Guest view: Law could help 17-year-olds avoid life of crime

April 22, 2013 

Before my recent retirement, I spent 12 years as presiding judge of the St. Clair County Juvenile Court, where I witnessed much sadness and hurt but was inspired and determined to right wrongs and transform lives when given the chance.

That's why I'm so interested in a state legislative debate about a needed reform in the way Illinois handles juveniles breaking the law. It can greatly improve the likelihood that we can change behaviors of older teens in trouble with the law and make our communities safer.

House Bill 2404 would end the state's confusing practice of placing 17-year-olds in juvenile courts for misdemeanor charges but in adult criminal court for all felony charges. Instead, Illinois would join 38 other states recognizing that 17-year-olds are juveniles and should be tried in juvenile court where we have the best opportunity to intervene and change their young lives for the better instead of sending them to prisons filled with veteran criminals and little opportunity for rehabilitation.

My years in juvenile court have convinced me that keeping most 17-year-olds in the juvenile system -- where we watch them more closely and work with their families -- is the right thing to do for those young people and for the safety of all of us living in this community.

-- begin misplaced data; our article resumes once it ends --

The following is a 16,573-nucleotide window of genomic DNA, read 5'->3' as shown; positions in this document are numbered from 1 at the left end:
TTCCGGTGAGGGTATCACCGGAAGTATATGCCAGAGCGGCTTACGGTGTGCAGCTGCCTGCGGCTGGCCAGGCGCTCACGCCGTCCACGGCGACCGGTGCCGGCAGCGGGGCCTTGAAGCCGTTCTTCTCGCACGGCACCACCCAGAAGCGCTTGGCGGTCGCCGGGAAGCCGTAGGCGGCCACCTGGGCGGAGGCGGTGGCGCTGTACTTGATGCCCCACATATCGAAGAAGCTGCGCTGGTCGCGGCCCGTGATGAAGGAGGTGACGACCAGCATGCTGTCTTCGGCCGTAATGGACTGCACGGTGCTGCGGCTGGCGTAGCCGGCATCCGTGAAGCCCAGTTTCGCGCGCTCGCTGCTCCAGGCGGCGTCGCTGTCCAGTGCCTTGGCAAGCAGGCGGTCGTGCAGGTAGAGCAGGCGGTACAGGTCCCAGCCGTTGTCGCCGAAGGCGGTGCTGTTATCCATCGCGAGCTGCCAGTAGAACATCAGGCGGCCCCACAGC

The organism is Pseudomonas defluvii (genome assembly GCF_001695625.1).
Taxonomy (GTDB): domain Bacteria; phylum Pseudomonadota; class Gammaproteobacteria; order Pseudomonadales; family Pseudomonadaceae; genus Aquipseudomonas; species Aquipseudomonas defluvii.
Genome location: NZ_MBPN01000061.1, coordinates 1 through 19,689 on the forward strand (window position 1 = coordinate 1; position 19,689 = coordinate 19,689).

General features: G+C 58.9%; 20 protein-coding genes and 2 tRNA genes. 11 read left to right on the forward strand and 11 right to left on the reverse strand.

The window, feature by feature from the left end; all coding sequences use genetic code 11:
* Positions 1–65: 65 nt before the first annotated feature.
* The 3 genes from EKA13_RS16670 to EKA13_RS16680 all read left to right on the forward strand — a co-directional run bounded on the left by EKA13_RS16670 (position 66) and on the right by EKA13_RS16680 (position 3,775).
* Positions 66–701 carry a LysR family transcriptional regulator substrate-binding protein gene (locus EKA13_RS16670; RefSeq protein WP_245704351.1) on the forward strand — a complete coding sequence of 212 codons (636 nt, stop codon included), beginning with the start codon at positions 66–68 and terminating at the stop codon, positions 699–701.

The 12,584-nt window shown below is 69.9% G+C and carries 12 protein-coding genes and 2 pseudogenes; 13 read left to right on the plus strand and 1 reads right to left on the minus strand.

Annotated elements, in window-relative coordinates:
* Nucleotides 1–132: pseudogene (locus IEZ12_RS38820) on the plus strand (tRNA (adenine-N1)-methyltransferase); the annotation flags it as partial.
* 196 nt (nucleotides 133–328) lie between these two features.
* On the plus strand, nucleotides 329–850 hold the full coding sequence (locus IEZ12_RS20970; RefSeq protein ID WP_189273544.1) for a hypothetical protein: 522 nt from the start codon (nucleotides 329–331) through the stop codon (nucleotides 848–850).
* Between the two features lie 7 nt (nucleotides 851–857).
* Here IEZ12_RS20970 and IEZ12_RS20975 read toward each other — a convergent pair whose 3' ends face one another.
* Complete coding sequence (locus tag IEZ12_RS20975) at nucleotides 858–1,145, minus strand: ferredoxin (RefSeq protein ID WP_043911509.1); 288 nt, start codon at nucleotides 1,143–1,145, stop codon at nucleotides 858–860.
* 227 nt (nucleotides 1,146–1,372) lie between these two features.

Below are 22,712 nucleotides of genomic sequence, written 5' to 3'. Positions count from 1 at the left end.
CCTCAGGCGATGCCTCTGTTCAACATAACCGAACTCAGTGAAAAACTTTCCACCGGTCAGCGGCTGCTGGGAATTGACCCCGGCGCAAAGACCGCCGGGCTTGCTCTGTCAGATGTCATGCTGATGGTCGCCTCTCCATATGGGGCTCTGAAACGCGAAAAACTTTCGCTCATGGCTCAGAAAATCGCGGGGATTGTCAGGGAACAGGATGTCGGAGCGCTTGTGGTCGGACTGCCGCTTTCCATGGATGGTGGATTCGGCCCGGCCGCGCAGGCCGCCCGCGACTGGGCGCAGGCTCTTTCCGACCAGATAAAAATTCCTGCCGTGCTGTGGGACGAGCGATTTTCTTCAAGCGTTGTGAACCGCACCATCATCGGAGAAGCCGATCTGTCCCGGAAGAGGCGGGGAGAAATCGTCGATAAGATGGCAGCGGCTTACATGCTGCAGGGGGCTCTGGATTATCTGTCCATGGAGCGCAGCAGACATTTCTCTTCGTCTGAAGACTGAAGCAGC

It also is important to understand that the legislation would not alter current law requiring adult criminal court for older teens charged with such serious crimes as murder and criminal sexual assault and would allow judges to decide whether adult court is the best place to try juveniles accused of other serious felonies.

Getting into a fight at school, shoplifting electronics, possessing drugs at a concert -- these are some of the wrong and illegal acts that brought teens into my courtroom, and all of them qualify as felony offenses in Illinois. Right now, 17-year-olds who commit these acts are given permanent adult convictions, yet the adult system does little to intervene in their lives to prevent future crimes.

Putting 17-year-olds in juvenile court ensures much closer court supervision and ongoing contact. If sent to a youth prison and later returned to their communities, they would have to comply with juvenile court's rigorous supervision requirements. Further, victims have the same rights in juvenile court and adult court.

Studies show that most 17-year-olds soon grow out of bad behavior and abandon it for good, even when their conduct is somewhat serious. We should allow minors the opportunity to correct their mistakes and avoid making future ones. If we can help them avoid the stigma of starting adulthood with a felony record that can end their career, college or military ambitions, our communities will be safer and our work force will be strengthened.

I hope HB 2404, which has passed the House, will pass the Senate and become law. Not only is it both tough on crime and smart on crime, it's the right thing to do to help steer young people to lives as responsible adults.

James M. Radcliffe served as a judge in the 20th Judicial Circuit.

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